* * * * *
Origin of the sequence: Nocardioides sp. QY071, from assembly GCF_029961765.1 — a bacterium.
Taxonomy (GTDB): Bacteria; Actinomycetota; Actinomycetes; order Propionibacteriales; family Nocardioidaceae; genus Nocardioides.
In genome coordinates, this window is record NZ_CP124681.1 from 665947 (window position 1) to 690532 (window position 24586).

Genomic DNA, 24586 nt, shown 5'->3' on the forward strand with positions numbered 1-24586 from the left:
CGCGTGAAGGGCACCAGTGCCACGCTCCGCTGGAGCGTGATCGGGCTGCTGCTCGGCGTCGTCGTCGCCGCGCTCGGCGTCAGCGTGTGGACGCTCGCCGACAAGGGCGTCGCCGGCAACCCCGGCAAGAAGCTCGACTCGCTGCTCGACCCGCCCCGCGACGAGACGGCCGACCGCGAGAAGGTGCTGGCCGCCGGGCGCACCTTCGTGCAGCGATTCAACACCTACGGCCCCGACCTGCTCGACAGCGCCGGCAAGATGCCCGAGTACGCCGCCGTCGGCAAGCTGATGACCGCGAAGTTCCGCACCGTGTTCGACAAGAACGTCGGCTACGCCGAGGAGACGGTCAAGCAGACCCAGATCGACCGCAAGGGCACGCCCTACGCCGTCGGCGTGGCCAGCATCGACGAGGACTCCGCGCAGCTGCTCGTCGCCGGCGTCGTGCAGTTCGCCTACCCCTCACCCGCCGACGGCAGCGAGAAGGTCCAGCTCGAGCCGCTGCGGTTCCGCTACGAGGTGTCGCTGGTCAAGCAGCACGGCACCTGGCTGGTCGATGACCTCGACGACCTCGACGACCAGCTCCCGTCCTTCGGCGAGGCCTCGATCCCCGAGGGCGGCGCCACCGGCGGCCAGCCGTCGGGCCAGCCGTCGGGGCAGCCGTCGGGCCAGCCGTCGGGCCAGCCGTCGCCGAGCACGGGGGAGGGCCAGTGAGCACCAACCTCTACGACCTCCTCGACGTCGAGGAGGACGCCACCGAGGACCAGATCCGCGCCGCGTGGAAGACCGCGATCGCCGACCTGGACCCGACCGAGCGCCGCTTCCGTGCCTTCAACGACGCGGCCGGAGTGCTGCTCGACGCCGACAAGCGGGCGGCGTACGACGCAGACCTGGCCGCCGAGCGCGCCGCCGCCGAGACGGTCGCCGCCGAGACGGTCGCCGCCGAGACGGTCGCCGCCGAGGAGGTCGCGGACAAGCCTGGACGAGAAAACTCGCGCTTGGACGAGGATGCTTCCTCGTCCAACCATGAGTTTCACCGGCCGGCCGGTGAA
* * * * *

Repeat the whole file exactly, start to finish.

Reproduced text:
Origin of the sequence: Nocardioides sp. QY071, from assembly GCF_029961765.1 — a bacterium.
Taxonomy (GTDB): Bacteria; Actinomycetota; Actinomycetes; order Propionibacteriales; family Nocardioidaceae; genus Nocardioides.
In genome coordinates, this window is record NZ_CP124681.1 from 665947 (window position 1) to 690532 (window position 24586).

Genomic DNA, 24586 nt, shown 5'->3' on the forward strand with positions numbered 1-24586 from the left:
CGCGTGAAGGGCACCAGTGCCACGCTCCGCTGGAGCGTGATCGGGCTGCTGCTCGGCGTCGTCGTCGCCGCGCTCGGCGTCAGCGTGTGGACGCTCGCCGACAAGGGCGTCGCCGGCAACCCCGGCAAGAAGCTCGACTCGCTGCTCGACCCGCCCCGCGACGAGACGGCCGACCGCGAGAAGGTGCTGGCCGCCGGGCGCACCTTCGTGCAGCGATTCAACACCTACGGCCCCGACCTGCTCGACAGCGCCGGCAAGATGCCCGAGTACGCCGCCGTCGGCAAGCTGATGACCGCGAAGTTCCGCACCGTGTTCGACAAGAACGTCGGCTACGCCGAGGAGACGGTCAAGCAGACCCAGATCGACCGCAAGGGCACGCCCTACGCCGTCGGCGTGGCCAGCATCGACGAGGACTCCGCGCAGCTGCTCGTCGCCGGCGTCGTGCAGTTCGCCTACCCCTCACCCGCCGACGGCAGCGAGAAGGTCCAGCTCGAGCCGCTGCGGTTCCGCTACGAGGTGTCGCTGGTCAAGCAGCACGGCACCTGGCTGGTCGATGACCTCGACGACCTCGACGACCAGCTCCCGTCCTTCGGCGAGGCCTCGATCCCCGAGGGCGGCGCCACCGGCGGCCAGCCGTCGGGCCAGCCGTCGGGGCAGCCGTCGGGCCAGCCGTCGGGCCAGCCGTCGCCGAGCACGGGGGAGGGCCAGTGAGCACCAACCTCTACGACCTCCTCGACGTCGAGGAGGACGCCACCGAGGACCAGATCCGCGCCGCGTGGAAGACCGCGATCGCCGACCTGGACCCGACCGAGCGCCGCTTCCGTGCCTTCAACGACGCGGCCGGAGTGCTGCTCGACGCCGACAAGCGGGCGGCGTACGACGCAGACCTGGCCGCCGAGCGCGCCGCCGCCGAGACGGTCGCCGCCGAGACGGTCGCCGCCGAGACGGTCGCCGCCGAGGAGGTCGCGGACAAGCCTGGACGAGAAAACTCGCGCTTGGACGAGGATGCTTCCTCGTCCAACCATGAGTTTCACCGGCCGGCCGGTGAA